Kevin Smith does something new, to him, with Red State, moving away from his dialogue and character driven comedies. He calls this film a horror, and for about 30 minutes it kinda is, but Smith's fast-paced direction and inability to create scares quickly ends that dream. I always admire when directors toy around with other genres and Smith is a director with talents that could work well with exploration. This film is a start; some good qualities, daringness always gets bonus points, and his direction in his first serious toned project works decently with plenty of violence with contained gore. If Smith continues to explore genres like he does with this film, I see him finally finding an idea that will show him, and us, talents that he doesn't even know he possesses.
Set somewhere in the deep South where religion is aggressive and accents are terrible. The film opens with teenager Travis (Michael Angarano) being made late for school because of a protest of a local teenager's funeral that is lead by the violently homophobic preacher, Abin Cooper (Michael Parks). Travis and his two friends, Jarod (Kyle Gallner) and Billy Ray (Nicholas Braun), get an invitation by a mysterious women to have sex. The women, who happens to be Sarah Cooper (an annoying role played by the usually wonderful Melissa Leo), drugs the boy's beers and when Jarod wakes up he is being held in a cage and is inside the Five Points Church which happens to be the hideout for Abin Cooper and his cult-like family of followers.
Abin then goes into a long sermon where he describes his hatred for homosexuals -- his family is constantly mouthing what he says before he says it, which is infuriating. Michael Parks is fantastic as the sadistic preacher who fights for his beliefs like a soldier fights for his country. The preachy moments of the film are like nails on a chalkboard, but Parks' performance is extreme and dedicated and deserves to be respected. The three teenagers are cliched and unmemorable; even Kerry Bishe's virginal performance as the good-hearted, corrupted through birth, Cheyenne Cooper is weak and we are left not caring about her fate. Many quick and abrupt deaths leave the religious extremists all alone to preach and lurch with their messed up views; that is, until John Goodman arrives as ATF Agent Keenan. His performance is strong and his morality struggles in dealing with the militarily armed Cooper family is well done.
This film moderately studies religious and political corruption. Like in all of Smith's films he has so many ideas jumbled together; he expresses his distain for religious extremists with a burning passion yet he doesn't have the guts to condemn them. Maybe that is a good thing, but for 90 minutes he uses the Cooper's to represent everything wrong with religious freaks, so ending the film with a sympathetic view of them is quite frustrating. Keenan's story of the two dogs which he uses as a representation of human nature is powerful, but the way he says that ideas can turn people into animals left me questioning the way Smith presented the Cooper's as vile human beings. A perfect example of Smith's constantly conflicting ideas.Ignoring the ideas and just watching Smith's style is a useful tactic, but a hard one to accomplish. Those who are able to do that may get more enjoyment out of its thriller-horror plotting, but it is hard to ignore ideas that are so desperate to be heard. The action is intense, and the violence isn't too trashy, although watching a never-ending shootout gets old fast.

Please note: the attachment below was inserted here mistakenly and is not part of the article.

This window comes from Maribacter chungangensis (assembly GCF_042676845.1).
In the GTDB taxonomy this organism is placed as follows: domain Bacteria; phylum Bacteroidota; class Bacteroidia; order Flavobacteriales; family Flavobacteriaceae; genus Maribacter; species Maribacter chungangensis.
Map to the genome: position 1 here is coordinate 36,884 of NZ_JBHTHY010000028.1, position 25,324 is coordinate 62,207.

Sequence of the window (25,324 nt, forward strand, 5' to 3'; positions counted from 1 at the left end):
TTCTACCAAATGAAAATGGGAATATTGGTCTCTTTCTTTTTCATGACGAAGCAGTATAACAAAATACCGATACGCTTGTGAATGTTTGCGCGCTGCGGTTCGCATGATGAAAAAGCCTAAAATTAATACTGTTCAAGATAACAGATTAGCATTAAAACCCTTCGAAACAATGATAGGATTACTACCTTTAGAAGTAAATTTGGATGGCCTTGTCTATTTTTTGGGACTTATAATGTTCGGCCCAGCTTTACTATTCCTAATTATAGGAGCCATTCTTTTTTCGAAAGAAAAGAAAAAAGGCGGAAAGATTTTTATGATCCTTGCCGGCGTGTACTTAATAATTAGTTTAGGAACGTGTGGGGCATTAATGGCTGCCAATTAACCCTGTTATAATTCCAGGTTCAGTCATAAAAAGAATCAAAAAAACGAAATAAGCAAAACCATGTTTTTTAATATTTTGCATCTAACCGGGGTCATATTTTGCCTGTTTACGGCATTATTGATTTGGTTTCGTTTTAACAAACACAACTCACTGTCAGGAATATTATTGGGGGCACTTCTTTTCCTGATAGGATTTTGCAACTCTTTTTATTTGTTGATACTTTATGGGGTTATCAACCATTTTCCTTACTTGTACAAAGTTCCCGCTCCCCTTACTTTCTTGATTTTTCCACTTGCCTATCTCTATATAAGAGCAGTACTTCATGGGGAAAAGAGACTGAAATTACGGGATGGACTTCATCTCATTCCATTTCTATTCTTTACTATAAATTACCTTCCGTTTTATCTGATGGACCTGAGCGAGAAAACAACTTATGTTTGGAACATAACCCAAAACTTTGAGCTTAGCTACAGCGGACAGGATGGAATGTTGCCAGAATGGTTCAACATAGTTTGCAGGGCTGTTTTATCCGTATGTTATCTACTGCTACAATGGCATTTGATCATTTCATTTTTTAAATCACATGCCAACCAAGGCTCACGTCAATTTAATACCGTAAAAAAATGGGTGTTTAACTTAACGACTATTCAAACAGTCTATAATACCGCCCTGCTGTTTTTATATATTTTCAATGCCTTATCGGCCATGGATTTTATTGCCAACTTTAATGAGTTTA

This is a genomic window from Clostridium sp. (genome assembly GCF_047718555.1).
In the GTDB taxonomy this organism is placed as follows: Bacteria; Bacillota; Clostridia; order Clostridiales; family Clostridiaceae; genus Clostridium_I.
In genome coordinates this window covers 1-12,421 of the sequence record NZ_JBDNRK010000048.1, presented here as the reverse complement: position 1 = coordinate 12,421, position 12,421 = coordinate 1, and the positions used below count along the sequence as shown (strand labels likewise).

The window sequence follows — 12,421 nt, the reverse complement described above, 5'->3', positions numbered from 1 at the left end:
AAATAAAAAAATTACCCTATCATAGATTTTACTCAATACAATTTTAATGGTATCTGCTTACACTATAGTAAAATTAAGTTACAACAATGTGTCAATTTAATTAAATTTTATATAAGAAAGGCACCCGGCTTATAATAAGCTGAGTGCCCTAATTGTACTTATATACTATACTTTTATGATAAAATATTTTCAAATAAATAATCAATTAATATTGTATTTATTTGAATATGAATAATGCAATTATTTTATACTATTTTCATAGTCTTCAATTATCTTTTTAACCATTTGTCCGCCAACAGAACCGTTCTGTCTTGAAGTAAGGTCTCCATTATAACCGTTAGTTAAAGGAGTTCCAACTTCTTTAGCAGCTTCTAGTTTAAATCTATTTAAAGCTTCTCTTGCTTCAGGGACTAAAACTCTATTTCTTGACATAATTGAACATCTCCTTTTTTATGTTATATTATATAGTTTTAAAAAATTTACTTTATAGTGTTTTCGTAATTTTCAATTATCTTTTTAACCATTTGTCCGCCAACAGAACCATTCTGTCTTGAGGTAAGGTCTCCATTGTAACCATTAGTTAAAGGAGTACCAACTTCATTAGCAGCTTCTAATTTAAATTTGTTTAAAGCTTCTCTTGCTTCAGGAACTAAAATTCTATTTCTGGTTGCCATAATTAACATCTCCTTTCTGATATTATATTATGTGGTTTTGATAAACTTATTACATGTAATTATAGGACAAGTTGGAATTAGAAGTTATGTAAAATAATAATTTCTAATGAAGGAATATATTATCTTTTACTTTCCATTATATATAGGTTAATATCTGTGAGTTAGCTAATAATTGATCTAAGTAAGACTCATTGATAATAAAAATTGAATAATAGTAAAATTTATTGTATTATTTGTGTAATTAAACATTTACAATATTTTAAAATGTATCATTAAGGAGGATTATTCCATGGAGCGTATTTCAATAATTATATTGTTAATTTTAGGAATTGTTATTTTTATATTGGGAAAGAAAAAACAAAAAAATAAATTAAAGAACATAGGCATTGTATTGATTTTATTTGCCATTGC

Red State is worth a watch in order to see Smith throw away the style he has been at home with for 15 years and finally do something original after his atrocious buddy-cop film, Cop Out (2010). It is safe to say that Smith desperately needs a change of scenery to get his mind focused on his future. Imagining Smith in anything other than comedy is a task, but after this film I am anticipating another daring film in the future from him. Conventional is not a word that has even been able to describe his films, and this film doesn't even go by any traditional elements; briskly combining elements creating a thriller-horror hybrid. This film is often ugly and poorly put together, its over-the-top ideas are a headache. Through all its flaws Red State stays an explorative film by one of the most interesting directors working today.